Background TV Disrupts Toddler Play
Having the television on, even in the background, may be detrimental to a young child’s development, U.S. researchers said.
Researchers at the University of Massachusetts said that despite pediatricians’ recommendations that there be no screen media exposure for children under age 2, three-quarters of very young children in the United States live in homes where the television is on most of the time.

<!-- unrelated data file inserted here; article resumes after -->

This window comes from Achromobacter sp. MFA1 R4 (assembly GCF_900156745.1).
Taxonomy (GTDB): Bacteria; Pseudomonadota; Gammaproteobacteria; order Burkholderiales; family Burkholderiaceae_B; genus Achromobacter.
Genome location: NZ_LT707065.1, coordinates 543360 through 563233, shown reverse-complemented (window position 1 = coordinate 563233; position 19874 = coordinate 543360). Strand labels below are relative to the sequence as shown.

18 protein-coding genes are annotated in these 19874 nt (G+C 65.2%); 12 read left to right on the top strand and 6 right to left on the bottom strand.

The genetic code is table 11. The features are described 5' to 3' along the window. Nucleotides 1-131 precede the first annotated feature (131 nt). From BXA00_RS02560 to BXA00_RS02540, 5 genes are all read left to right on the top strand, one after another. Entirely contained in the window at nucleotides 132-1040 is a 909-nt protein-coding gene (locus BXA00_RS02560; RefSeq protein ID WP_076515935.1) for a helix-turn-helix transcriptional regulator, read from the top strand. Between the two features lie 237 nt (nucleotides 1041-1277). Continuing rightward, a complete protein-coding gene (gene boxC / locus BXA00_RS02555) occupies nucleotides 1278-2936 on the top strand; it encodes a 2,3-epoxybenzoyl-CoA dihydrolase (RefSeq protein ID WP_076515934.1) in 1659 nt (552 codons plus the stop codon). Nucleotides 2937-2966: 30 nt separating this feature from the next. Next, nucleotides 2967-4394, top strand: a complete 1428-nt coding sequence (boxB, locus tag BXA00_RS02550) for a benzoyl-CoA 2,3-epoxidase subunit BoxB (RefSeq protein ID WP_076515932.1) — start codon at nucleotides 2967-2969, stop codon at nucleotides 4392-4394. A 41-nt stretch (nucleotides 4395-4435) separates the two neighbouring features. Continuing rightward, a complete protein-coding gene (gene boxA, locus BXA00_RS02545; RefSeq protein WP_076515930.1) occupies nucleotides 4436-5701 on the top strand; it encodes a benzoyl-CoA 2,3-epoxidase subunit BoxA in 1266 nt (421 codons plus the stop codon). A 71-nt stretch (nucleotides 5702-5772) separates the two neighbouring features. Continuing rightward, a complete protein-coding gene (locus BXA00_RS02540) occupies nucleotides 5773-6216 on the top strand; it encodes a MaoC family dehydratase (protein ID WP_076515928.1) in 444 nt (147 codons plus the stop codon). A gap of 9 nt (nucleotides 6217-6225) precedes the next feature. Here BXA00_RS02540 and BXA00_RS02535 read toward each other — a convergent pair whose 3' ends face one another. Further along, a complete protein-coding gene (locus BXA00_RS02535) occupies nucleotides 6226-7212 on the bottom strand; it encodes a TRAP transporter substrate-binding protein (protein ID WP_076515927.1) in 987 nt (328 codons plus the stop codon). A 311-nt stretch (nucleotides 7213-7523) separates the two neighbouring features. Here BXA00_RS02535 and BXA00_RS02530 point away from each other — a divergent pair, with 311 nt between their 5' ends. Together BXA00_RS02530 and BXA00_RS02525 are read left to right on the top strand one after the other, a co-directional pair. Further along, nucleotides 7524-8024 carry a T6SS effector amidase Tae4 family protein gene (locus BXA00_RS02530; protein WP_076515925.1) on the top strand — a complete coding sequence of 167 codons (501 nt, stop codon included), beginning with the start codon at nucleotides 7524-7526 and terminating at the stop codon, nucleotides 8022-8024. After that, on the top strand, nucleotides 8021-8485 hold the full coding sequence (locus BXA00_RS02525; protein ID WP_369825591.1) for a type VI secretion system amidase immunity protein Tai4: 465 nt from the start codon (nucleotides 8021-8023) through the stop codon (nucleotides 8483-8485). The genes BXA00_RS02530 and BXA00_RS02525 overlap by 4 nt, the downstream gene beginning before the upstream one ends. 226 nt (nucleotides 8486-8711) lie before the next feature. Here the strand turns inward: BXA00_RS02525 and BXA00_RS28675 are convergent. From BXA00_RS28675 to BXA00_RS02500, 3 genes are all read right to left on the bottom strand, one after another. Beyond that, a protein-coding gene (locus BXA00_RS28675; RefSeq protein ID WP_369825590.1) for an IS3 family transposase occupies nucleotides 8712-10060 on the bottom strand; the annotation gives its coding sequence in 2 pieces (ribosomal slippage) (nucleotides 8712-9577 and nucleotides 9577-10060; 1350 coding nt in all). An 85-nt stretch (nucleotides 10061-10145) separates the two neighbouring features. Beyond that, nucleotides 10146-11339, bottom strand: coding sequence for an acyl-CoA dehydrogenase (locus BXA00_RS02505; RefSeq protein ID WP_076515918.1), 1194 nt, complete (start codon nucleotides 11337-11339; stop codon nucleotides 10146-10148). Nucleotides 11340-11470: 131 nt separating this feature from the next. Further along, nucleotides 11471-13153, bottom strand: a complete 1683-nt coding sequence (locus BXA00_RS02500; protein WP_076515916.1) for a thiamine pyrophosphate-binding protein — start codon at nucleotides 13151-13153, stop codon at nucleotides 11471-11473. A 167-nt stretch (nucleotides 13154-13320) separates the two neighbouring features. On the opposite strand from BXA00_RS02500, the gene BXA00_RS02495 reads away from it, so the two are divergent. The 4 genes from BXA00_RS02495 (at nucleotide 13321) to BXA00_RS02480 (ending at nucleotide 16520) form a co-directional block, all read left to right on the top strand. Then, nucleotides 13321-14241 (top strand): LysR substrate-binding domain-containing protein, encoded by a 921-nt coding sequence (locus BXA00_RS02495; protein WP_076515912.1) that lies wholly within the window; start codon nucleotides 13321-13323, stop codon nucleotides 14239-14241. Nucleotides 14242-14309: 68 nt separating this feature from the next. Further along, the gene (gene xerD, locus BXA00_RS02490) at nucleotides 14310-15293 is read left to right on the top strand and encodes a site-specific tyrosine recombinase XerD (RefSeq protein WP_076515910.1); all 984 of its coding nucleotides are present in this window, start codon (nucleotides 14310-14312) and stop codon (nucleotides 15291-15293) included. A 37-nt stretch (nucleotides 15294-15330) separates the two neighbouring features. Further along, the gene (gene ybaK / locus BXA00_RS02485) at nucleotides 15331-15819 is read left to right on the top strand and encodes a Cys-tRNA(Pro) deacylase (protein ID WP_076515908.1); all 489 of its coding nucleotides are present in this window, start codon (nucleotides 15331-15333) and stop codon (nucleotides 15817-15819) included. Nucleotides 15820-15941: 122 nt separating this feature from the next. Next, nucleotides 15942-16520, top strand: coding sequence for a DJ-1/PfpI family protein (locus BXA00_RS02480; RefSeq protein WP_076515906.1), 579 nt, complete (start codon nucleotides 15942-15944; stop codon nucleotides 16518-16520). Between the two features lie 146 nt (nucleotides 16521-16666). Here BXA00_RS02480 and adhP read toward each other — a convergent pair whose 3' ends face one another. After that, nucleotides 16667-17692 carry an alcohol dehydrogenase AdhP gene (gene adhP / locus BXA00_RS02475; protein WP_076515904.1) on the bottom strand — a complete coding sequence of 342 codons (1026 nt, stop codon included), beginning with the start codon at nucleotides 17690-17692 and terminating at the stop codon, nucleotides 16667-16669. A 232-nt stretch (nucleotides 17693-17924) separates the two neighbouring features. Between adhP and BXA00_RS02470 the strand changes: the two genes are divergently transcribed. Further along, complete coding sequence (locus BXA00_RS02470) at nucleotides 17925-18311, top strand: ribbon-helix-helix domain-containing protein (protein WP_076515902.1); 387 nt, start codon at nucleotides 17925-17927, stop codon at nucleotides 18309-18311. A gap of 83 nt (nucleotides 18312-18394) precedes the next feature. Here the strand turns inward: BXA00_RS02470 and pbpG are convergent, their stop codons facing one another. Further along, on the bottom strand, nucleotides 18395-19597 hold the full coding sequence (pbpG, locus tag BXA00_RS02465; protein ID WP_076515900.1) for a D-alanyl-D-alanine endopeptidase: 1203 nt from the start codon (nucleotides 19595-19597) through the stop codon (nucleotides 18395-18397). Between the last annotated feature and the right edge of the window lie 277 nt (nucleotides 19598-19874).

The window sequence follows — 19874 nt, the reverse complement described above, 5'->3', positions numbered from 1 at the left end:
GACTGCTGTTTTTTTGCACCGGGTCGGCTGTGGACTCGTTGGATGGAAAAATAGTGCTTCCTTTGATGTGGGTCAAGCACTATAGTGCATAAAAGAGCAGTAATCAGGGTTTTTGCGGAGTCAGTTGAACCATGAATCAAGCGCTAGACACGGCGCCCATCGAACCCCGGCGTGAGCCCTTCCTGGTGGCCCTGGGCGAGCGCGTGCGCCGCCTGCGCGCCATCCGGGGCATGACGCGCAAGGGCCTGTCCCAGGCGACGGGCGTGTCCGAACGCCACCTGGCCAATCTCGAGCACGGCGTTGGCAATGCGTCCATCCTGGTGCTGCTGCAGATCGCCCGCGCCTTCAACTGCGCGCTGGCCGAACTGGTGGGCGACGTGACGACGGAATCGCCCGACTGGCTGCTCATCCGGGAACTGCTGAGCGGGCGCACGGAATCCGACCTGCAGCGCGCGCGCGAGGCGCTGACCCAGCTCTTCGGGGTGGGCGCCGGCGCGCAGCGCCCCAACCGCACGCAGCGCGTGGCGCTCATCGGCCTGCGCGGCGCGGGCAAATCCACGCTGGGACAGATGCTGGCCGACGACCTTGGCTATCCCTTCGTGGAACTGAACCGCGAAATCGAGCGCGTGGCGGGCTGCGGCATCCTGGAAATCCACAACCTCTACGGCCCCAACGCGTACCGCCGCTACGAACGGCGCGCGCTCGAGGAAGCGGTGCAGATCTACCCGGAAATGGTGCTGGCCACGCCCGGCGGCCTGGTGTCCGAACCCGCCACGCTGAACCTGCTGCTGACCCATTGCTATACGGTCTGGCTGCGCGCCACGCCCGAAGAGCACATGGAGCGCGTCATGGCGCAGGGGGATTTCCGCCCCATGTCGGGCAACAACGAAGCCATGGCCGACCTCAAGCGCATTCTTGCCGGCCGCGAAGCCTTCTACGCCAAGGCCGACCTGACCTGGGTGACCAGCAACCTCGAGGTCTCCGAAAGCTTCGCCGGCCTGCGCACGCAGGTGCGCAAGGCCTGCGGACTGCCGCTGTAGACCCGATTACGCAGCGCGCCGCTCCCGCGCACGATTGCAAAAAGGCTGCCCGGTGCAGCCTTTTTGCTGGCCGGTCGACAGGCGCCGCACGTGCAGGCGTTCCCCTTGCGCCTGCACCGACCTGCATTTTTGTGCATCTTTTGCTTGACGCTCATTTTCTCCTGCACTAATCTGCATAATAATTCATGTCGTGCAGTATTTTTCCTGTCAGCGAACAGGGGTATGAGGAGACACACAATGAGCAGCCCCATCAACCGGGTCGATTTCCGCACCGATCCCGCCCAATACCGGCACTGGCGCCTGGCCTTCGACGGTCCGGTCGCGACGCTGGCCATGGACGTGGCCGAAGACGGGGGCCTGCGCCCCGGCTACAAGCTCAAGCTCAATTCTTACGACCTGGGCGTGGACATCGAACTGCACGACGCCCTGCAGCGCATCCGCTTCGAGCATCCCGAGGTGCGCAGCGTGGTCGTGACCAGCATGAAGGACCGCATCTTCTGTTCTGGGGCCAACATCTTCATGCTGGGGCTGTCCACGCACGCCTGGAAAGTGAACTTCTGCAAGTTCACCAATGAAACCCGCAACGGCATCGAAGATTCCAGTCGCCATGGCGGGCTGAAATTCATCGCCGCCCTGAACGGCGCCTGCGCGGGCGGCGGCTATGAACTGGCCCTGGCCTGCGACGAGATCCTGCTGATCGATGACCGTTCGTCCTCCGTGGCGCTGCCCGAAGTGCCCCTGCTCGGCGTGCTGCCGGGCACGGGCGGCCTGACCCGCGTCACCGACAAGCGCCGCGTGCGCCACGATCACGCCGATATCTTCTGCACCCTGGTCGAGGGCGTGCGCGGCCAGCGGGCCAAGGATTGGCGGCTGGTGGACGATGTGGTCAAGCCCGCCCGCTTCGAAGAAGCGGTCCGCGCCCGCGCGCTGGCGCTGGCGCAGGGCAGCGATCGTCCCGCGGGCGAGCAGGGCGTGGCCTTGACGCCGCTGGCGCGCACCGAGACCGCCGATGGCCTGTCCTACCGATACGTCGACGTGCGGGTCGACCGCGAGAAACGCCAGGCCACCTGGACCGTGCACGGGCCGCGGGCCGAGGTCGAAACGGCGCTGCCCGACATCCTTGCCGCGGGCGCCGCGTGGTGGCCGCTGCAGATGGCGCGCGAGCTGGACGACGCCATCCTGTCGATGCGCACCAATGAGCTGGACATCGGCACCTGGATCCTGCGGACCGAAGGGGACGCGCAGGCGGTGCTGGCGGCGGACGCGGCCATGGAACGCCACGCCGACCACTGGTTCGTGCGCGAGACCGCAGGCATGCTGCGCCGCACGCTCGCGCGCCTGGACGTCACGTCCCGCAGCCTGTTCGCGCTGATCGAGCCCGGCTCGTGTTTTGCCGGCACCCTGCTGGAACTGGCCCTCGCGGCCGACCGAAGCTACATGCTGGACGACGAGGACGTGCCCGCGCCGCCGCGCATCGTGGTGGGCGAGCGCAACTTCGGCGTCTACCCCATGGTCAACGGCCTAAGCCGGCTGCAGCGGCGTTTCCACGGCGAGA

The study, published in the July/August issue of the journal Child Development, found background TV was found to disrupt the toy play of the children, even when they paid little attention to the TV — the children played for significantly shorter periods and time spent focused on play was shorter when the TV was on.
Lead author Marie Evans Schmidt, now a research associate at the Center on Media and Child Health at Children’s Hospital Boston, looked at 50 children ages 1, 2, and 3.
Each child went to a lab with a parent and was invited to play for an hour with a variety of age-appropriate toys — half the time with a television on in the room, showing an episode of the adult game show Jeopardy! with commercials; the other half-hour, the TV was turned off.